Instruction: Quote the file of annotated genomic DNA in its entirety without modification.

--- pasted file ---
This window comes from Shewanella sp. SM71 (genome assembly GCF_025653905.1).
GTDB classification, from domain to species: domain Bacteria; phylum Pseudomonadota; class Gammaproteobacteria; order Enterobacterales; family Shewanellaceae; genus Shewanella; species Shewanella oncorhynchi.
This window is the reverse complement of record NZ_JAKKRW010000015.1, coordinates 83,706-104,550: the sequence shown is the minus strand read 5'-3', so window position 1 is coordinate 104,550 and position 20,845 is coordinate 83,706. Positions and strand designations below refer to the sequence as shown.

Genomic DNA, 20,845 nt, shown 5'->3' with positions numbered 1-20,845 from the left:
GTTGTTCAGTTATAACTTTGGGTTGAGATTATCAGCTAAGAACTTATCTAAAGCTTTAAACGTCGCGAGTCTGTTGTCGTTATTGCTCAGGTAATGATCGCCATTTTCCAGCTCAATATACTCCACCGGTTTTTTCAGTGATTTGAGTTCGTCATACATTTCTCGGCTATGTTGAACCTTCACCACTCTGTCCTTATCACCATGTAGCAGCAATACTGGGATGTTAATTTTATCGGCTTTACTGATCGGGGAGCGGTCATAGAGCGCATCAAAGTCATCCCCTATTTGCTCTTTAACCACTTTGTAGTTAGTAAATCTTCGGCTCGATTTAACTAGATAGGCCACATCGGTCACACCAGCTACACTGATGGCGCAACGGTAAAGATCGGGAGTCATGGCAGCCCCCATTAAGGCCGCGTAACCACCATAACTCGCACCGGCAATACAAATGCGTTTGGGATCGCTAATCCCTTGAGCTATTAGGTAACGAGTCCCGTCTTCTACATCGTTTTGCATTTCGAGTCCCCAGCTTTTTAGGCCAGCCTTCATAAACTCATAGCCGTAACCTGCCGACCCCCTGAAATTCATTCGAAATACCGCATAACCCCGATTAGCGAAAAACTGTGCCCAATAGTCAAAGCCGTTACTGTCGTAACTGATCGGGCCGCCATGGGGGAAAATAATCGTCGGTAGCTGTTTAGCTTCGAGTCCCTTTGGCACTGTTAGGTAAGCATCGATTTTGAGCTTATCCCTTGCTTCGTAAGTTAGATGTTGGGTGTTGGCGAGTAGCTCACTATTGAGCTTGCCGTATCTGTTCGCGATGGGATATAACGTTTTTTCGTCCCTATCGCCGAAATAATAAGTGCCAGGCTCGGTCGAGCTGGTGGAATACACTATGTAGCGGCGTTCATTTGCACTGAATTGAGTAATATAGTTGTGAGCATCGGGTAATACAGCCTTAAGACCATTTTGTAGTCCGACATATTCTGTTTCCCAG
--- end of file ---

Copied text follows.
This window comes from Shewanella sp. SM71 (genome assembly GCF_025653905.1).
GTDB classification, from domain to species: domain Bacteria; phylum Pseudomonadota; class Gammaproteobacteria; order Enterobacterales; family Shewanellaceae; genus Shewanella; species Shewanella oncorhynchi.
This window is the reverse complement of record NZ_JAKKRW010000015.1, coordinates 83,706-104,550: the sequence shown is the minus strand read 5'-3', so window position 1 is coordinate 104,550 and position 20,845 is coordinate 83,706. Positions and strand designations below refer to the sequence as shown.

Genomic DNA, 20,845 nt, shown 5'->3' with positions numbered 1-20,845 from the left:
GTTGTTCAGTTATAACTTTGGGTTGAGATTATCAGCTAAGAACTTATCTAAAGCTTTAAACGTCGCGAGTCTGTTGTCGTTATTGCTCAGGTAATGATCGCCATTTTCCAGCTCAATATACTCCACCGGTTTTTTCAGTGATTTGAGTTCGTCATACATTTCTCGGCTATGTTGAACCTTCACCACTCTGTCCTTATCACCATGTAGCAGCAATACTGGGATGTTAATTTTATCGGCTTTACTGATCGGGGAGCGGTCATAGAGCGCATCAAAGTCATCCCCTATTTGCTCTTTAACCACTTTGTAGTTAGTAAATCTTCGGCTCGATTTAACTAGATAGGCCACATCGGTCACACCAGCTACACTGATGGCGCAACGGTAAAGATCGGGAGTCATGGCAGCCCCCATTAAGGCCGCGTAACCACCATAACTCGCACCGGCAATACAAATGCGTTTGGGATCGCTAATCCCTTGAGCTATTAGGTAACGAGTCCCGTCTTCTACATCGTTTTGCATTTCGAGTCCCCAGCTTTTTAGGCCAGCCTTCATAAACTCATAGCCGTAACCTGCCGACCCCCTGAAATTCATTCGAAATACCGCATAACCCCGATTAGCGAAAAACTGTGCCCAATAGTCAAAGCCGTTACTGTCGTAACTGATCGGGCCGCCATGGGGGAAAATAATCGTCGGTAGCTGTTTAGCTTCGAGTCCCTTTGGCACTGTTAGGTAAGCATCGATTTTGAGCTTATCCCTTGCTTCGTAAGTTAGATGTTGGGTGTTGGCGAGTAGCTCACTATTGAGCTTGCCGTATCTGTTCGCGATGGGATATAACGTTTTTTCGTCCCTATCGCCGAAATAATAAGTGCCAGGCTCGGTCGAGCTGGTGGAATACACTATGTAGCGGCGTTCATTTGCACTGAATTGAGTAATATAGTTGTGAGCATCGGGTAATACAGCCTTAAGACCATTTTGTAGTCCGACATATTCTGTTTCCCAG